In these cases, however, they are subject to the same laws and codes of ethics as Portuguese lawyers, in particular to the rules of professional legal privilege.
The Commercial Court of Lisbon agreed in 2008 that non-national lawyers can take advantage of the professional privilege rules only if they are registered with the Portuguese Bar Association. Notwithstanding that, in its 2012 Guidelines for Investigation, the Portuguese Competition Authority takes a wider view, as it seems to interpret that non-national lawyers can benefit if they are registered in other EU countries with the Portuguese Bar or some other similar body.
Only if this is absolutely appropriate for the defence of the reputation, rights and legitimate interests of the lawyer or his clients or representatives, will a lawyer be allowed to disclose information protected by professional privilege. This waiver of legal professional privilege relies on the Bar Association’s prior authorisations and the lawyer can nevertheless continue to keep confidentiality even after receiving it.
By order of the court under the Criminal Procedure Code, professional legal privilege can also be waived. While the Bar is heard before the waiver decision of the court on professional privilege, it is highly debated whether or not its judgment is binding on the court.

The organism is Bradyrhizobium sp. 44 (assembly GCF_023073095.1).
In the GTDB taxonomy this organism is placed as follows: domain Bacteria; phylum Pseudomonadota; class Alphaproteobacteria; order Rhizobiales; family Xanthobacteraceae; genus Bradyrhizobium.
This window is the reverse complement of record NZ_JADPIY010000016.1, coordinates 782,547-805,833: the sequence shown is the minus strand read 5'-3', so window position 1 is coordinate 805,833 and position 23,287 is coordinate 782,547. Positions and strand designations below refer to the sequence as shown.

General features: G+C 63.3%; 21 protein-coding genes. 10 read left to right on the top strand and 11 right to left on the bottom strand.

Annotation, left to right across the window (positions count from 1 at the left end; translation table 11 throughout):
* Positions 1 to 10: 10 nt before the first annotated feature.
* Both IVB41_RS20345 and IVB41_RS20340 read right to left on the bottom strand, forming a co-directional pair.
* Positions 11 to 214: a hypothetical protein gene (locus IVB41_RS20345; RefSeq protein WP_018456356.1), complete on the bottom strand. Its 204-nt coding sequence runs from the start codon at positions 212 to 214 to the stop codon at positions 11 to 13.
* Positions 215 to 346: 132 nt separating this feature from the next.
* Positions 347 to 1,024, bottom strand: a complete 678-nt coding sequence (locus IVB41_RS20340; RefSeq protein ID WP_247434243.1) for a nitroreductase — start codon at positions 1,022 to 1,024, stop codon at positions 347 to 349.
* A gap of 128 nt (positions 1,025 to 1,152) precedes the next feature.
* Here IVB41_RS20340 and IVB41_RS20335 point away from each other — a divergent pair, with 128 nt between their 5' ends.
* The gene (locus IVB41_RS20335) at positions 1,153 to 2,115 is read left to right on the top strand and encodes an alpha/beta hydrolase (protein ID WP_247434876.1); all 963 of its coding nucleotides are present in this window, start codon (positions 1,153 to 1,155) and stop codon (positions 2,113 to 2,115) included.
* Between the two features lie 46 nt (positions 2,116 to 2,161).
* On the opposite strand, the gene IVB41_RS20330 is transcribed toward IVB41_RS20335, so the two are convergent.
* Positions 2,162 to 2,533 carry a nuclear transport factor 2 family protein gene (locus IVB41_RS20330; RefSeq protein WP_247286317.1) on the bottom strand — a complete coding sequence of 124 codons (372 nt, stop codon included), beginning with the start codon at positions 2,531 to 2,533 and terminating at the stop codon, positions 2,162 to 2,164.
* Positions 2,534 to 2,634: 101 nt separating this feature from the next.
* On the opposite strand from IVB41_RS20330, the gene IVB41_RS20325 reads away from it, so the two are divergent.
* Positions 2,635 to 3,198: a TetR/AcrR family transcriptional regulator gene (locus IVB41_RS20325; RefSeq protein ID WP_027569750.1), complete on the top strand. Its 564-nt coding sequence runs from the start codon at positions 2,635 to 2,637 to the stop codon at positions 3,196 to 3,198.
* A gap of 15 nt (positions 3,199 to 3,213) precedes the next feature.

Consequently, it is also controversial whether an act of disobedience under the Criminal Code is committed by a lawyer who refuses a court order to waive professional privilege.
A particular case is one where the lawyer has the obligation to waive professional privilege. Recently, the Money Laundering Directive was enforced by Law 83/2017, 18 August, which lays down certain duties for lawyers when welcoming new clients (‘Know Your Client’ policies), including demanding full information of the identity of the client, ultimate ownership in the case of legal persons, and value/money origins.
Whenever a lawyer has strong concerns about their client’s origin or credibility and the values/moneys involved, the lawyer has a duty to report it to the Bar Association, which, in turn, has the duty to report it to the Public Prosecutor if the matter is considered potentially unlawful. Despite the above, Portuguese lawyers have restricted this reporting requirement to non-confidential information related to confidentiality.